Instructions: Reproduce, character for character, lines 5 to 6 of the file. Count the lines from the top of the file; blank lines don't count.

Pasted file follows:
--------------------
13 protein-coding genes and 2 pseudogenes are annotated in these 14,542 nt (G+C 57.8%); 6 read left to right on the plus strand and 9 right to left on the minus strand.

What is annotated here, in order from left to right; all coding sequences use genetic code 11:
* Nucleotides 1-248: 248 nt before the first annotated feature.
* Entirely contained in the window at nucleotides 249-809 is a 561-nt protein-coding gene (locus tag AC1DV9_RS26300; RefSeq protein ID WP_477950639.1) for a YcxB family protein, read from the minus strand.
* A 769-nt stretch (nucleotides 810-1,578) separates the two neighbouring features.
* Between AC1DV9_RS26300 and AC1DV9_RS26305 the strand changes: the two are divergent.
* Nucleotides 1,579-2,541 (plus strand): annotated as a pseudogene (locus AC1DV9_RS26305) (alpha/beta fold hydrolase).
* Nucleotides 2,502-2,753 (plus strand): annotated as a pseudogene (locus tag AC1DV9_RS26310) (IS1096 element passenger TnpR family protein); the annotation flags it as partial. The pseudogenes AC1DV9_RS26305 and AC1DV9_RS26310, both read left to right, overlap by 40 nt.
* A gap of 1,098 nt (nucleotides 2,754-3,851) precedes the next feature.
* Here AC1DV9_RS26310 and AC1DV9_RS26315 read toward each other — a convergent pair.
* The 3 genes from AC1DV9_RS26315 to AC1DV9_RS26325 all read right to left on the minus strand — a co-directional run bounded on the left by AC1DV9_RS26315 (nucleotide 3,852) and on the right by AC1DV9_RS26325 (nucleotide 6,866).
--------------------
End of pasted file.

* A 769-nt stretch (nucleotides 810-1,578) separates the two neighbouring features.
* Between AC1DV9_RS26300 and AC1DV9_RS26305 the strand changes: the two are divergent.